MYRTLE BEACH — This resort town’s main drag is lined with pastel motels, amusement parks and kitschy pirate-ship-themed restaurants. In the largely tourist-free winter months, Myrtle Beach seems sleepy and harmless, if just a little kooky. Gun violence is certainly not what comes to mind to passing visitors. But the truth is that it’s shockingly rampant.
In fact, while Will and I watched the Republican candidates duke it out at the Convention Center, two men were shot in an attempted robbery less than ten minutes away.
A few years ago, Julia Brantley Malina’s brother was killed on his way home. An acquaintance offered him a ride and then shot him for the paycheck in his pocket. Malina’s brother never made it home to his wife and two young children.
In 2006, Barbara Hytower’s daughter, Jamilah, and her roommate, Monica Wall, were killed in their apartment. Jamilah had fallen in with a bad crowd and started dealing in drugs. According to The Sun News, the men broke in hoping to steal her stock, but shot Jamilah.
Malina explained that most of these crimes are committed by young people, and often the victim and perpetrator know each other. Disputes over drugs and robberies are exacerbated by prevalent gun ownership.
“It’s so easy, so quick to draw it,” she said.
Despite the number of violent crimes in the area (483 registered in 2011), there are few persecutions and many cases remain unsolved. Hytower says it took her two years to find justice for her daughter’s death.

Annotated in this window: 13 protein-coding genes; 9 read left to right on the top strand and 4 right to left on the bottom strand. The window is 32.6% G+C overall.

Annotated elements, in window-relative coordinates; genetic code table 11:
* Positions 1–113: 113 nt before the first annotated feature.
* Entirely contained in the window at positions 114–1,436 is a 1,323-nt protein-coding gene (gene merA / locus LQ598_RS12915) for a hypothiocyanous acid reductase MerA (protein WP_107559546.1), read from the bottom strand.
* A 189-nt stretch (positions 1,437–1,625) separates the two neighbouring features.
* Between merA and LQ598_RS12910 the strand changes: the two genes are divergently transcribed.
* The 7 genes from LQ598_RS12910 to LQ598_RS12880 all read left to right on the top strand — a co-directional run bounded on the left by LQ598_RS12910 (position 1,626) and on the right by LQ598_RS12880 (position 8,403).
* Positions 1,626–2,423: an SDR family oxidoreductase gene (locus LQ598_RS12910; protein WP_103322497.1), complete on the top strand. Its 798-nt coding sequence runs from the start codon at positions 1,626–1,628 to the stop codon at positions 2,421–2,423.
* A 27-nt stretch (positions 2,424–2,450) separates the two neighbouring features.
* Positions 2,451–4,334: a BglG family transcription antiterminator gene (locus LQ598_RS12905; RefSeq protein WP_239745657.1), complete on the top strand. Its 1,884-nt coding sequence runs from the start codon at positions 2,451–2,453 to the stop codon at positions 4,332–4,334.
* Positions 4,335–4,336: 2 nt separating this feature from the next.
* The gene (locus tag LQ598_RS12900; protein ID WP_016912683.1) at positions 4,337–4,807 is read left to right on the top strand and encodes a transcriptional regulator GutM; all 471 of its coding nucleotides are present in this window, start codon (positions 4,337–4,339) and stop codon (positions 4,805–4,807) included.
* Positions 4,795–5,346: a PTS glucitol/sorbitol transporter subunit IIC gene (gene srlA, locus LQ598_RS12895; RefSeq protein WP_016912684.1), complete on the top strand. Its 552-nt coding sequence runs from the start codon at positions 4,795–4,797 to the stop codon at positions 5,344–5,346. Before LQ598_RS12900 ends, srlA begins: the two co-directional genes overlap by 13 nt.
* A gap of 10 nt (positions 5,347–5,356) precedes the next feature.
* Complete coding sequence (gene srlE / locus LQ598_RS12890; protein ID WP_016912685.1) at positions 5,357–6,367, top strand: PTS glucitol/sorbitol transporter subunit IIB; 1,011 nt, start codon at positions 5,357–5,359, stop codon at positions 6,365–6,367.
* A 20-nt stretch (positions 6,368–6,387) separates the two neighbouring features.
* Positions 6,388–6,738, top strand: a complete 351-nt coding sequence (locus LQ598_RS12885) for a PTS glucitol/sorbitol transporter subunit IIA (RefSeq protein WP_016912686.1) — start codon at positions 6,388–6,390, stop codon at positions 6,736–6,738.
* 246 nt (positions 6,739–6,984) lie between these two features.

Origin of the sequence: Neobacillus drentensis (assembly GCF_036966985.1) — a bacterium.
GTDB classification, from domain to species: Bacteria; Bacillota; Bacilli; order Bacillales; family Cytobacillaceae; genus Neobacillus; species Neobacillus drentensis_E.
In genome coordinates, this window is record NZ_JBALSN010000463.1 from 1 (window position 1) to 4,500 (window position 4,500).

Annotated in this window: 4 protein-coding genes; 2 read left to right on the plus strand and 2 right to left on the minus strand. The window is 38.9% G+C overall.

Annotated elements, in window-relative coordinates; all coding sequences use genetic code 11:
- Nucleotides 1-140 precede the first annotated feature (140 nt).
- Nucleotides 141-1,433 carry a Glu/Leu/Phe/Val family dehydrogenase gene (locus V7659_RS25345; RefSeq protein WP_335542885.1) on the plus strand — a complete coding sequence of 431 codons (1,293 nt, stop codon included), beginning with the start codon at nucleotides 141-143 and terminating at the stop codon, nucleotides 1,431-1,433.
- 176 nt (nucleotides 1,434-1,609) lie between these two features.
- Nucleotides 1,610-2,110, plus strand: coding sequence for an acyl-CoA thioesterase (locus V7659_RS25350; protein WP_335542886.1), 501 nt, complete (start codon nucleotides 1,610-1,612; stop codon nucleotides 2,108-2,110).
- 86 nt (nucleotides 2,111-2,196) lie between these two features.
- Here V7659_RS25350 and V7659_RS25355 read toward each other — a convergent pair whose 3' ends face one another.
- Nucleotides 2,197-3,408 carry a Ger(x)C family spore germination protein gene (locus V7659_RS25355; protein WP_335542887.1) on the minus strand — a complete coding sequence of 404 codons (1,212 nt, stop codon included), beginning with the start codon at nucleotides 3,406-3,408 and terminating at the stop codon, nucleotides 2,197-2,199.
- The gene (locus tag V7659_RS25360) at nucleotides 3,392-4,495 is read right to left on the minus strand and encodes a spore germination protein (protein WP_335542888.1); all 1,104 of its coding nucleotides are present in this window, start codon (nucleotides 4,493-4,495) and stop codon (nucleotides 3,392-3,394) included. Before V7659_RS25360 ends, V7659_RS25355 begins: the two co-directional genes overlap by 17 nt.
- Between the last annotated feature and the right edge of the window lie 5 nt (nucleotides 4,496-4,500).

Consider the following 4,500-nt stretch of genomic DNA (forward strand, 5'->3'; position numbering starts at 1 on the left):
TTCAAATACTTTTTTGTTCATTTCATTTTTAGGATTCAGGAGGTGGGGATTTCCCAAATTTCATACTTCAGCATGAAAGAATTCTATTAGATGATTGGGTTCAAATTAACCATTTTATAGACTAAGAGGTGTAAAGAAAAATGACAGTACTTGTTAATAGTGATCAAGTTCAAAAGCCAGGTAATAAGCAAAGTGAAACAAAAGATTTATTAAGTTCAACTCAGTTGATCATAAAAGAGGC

These women told me about their losses and frustrations as they marched in the town’s annual Martin Luther King Day parade. Tired of the needless violence and the lack of prevention, they started a Mothers Against Violence (MVA) group here five years ago.
“Put your guns down and your peace signs up. Join the Mothers Against Violence,” they chanted as the parade wove through residential streets. The smattering of people standing on the sidewalks cheered and clapped in response.
The mothers hope to achieve prevention as well as awareness. The current president, Elizabeth Bowens — who lost her son to gun violence in 2005 — wants to combat the issue with parenting workshops. She told me many of the perpetrators come from single-parent homes and that the lack of authority and oversight has six- to eight-year-olds threatening their parents.
Bowen wants to teach people how to talk to their kids because, she says, parenting “never comes with any instructions.”